Having said that, I want to add that it is not always a disadvantage for a non-native speaker to write in English. For me, the Chinese, still in the subconscious, appears to provide an alternative sensibility to the English writing. For one thing, phrases and expressions overused in one language may become vivid and refreshing in another, not to mention the other experimental other possibilities in syntax and structure.
How do you think the current global economic crisis will affect what you’ve said is a “rampant materialism” that has taken hold in China?
The current global economic crisis has certainly affected China, but regarding the “rampant materialism,” the situation may be complicated. To a considerable extent, it has developed out of the ideological disillusion after the Cultural Revolution. With the demise of Confucianism and Maoism, it’s largely “a spiritual vacuum,” as sometimes described in Chinese media. Walking about in Shanghai, you may see more luxurious brand stores with people busy in conspicuous consumption than anywhere else. Prior to the global economic crisis, ironically, a small number of Chinese intellectuals looked to the capitalist culture for support of their values, and now people are reading a newly-released bestseller entitled China Pissed Off, denouncing and decrying the evils revealed in the crisis of the West. So it’s possible that materialism may grow more rampant, even self-justified, that is, provided the economy does not crash in China in the short term.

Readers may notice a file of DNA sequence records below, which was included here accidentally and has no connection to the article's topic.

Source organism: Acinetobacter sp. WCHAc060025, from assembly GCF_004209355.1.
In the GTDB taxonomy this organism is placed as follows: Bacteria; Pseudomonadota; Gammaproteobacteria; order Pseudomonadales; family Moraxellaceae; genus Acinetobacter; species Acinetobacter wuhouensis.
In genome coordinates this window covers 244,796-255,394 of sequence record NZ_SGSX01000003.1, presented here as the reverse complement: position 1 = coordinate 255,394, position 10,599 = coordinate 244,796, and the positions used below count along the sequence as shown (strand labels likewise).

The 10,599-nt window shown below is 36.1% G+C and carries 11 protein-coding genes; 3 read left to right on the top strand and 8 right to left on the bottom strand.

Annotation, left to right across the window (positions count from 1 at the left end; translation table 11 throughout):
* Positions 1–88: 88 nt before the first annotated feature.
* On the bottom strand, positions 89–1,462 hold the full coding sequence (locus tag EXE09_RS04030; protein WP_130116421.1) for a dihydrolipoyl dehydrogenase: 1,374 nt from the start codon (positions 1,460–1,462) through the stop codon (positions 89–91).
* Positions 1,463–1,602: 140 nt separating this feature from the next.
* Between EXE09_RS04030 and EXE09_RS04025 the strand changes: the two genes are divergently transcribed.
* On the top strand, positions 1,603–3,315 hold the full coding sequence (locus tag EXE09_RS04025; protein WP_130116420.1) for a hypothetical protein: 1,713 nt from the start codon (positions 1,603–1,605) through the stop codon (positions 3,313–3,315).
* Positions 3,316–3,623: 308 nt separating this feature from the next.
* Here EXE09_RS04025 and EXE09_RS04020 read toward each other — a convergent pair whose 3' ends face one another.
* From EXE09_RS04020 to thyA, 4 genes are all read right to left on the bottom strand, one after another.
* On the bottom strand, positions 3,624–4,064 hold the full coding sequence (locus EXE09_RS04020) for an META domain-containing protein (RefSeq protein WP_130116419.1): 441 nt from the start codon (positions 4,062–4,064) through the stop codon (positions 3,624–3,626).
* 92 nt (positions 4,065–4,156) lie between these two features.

How did you decide to take up mystery writing, and who was the inspiration for Inspector Chen?